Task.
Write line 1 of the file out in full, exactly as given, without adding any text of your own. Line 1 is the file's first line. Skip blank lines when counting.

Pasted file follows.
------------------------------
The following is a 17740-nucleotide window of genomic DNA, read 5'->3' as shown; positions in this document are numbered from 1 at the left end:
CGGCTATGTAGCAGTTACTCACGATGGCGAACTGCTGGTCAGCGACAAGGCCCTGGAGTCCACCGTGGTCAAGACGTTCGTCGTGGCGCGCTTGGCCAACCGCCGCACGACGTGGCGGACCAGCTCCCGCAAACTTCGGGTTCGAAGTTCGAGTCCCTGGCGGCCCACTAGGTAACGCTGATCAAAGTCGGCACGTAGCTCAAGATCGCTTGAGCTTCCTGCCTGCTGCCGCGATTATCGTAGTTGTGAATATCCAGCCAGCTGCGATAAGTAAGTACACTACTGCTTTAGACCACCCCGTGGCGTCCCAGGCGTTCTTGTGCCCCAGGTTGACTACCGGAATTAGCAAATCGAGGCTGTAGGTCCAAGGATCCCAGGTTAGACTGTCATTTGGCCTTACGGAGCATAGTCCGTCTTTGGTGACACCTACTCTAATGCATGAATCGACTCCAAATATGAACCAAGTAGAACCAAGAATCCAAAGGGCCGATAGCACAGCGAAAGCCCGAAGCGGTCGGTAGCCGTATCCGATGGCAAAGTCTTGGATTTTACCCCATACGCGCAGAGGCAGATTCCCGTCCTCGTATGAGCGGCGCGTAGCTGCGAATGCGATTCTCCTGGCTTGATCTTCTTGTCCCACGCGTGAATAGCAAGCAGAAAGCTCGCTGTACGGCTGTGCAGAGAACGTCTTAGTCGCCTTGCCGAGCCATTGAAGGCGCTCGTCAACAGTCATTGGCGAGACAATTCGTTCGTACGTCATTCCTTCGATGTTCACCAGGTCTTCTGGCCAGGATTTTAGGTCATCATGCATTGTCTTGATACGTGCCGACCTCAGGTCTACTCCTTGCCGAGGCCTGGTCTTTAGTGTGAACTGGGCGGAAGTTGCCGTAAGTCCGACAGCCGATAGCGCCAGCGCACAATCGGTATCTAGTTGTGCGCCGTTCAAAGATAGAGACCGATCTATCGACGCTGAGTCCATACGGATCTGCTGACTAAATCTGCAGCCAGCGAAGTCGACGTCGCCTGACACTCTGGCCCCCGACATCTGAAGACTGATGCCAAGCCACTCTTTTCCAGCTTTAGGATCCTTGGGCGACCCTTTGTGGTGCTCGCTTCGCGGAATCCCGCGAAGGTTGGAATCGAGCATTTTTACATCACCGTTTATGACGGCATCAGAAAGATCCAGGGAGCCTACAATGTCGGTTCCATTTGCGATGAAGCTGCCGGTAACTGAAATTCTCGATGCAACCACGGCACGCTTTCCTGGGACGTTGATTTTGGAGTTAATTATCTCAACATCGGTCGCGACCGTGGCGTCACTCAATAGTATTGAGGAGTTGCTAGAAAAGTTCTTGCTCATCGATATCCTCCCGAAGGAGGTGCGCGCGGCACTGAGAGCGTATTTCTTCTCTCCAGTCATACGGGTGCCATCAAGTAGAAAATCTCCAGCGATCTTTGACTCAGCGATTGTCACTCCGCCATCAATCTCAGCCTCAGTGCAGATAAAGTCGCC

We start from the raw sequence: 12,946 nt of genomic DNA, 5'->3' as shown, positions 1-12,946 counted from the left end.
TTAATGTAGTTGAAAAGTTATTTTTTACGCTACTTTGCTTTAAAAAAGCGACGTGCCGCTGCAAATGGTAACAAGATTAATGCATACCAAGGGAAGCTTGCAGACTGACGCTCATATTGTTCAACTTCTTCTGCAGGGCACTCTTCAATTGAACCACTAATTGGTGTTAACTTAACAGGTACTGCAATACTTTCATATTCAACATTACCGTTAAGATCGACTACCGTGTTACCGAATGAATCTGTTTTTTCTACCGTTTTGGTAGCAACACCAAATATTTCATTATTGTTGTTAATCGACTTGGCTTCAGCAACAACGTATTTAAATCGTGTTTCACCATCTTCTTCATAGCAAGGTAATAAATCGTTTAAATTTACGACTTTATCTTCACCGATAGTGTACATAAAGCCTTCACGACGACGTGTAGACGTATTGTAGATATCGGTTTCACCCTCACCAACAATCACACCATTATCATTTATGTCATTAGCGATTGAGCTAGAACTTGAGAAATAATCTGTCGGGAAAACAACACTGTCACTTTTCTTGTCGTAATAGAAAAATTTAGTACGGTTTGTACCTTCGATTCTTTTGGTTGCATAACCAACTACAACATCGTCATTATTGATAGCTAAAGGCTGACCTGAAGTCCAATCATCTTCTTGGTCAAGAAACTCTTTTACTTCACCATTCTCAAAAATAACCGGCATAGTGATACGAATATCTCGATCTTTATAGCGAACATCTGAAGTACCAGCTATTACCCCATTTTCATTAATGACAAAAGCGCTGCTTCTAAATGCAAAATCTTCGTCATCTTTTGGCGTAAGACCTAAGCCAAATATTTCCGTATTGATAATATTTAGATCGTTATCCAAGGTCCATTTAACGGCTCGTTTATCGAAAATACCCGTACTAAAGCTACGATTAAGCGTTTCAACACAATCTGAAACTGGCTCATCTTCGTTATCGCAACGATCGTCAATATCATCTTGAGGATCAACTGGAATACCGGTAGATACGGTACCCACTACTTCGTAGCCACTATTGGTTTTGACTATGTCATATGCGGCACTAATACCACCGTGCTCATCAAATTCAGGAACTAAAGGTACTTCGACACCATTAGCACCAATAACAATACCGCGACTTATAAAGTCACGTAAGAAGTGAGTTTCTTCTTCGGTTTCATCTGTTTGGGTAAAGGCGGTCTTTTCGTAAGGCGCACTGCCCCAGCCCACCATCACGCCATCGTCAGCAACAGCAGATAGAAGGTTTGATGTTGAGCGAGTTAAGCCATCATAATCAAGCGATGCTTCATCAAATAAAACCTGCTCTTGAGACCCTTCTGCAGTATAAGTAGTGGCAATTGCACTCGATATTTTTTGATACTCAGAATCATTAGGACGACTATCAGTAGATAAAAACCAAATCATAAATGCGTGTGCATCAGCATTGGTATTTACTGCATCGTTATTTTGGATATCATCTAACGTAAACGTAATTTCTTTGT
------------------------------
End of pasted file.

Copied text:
The following is a 17740-nucleotide window of genomic DNA, read 5'->3' as shown; positions in this document are numbered from 1 at the left end: